In the picture you've just drawn, pressure is constant for the entire process. Why? Well, the forces on the piston are $PA$ and $-mg$, and they have to sum to zero for the piston not to accelerate off either up or down. $A$, $m$, and $g$ don't change, so $P$ doesn't change either. Then the only way for V to change is for T to increase. So you haven't drawn an isothermal process.
But let's pretend you did draw an isothermal process. Then $T$ is constant, so either $P$ decreases and $V$ increases or vice-versa. Let's consider what has to happen to increase $V$, decrease $P$, and keep $T$ constant.
First: if we're going to increase $V$, the gas is going to do work on the environment. So, we need to supply some heat $Q$ which is exactly equal to the work done. So we're going to heat this container during this process, and carefully control the heat to keep $T$ constant. Alternatively, we're going to perform this process VERY SLOWLY, and allow the gas time to gain heat from the environment. Second, we need the gas to expand. How do we do that? We have to decrease the external force on the piston. We either take some weight off the top of the piston (decrease m in your picture), or grab the piston and pull up. In general, you're correct in saying that the pressure of $P$ is not going to make the gas expand without us doing something.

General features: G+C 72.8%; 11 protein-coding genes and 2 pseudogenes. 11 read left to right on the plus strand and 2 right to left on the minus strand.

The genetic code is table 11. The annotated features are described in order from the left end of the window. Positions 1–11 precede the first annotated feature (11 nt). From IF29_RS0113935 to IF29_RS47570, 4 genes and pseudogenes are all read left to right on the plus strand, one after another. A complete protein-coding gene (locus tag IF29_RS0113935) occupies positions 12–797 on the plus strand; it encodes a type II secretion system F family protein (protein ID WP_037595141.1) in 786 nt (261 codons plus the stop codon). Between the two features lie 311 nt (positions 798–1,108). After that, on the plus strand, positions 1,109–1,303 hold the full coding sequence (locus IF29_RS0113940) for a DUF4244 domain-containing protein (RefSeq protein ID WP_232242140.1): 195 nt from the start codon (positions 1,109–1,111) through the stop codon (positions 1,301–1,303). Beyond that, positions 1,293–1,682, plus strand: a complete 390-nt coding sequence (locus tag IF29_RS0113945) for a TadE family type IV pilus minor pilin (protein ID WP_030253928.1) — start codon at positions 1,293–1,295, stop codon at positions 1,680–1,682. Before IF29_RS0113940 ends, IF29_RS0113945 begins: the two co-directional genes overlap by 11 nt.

What I'm trying to get across is that these processes don't happen spontaneously. The ideal gas law has a lot of constants that can vary in a lot of different ways; if you want a specific process to happen (e.g. adiabatic, isothermal, isobaric, etc) you have to do something VERY SPECIFIC to the gas. In this case, you need to simultaneously provide heat AND pull on the the piston to create an isothermal process. You asked why the container would expand if $P$ was decreasing; the answer is, $P$ decreased because YOU did something to expand the container.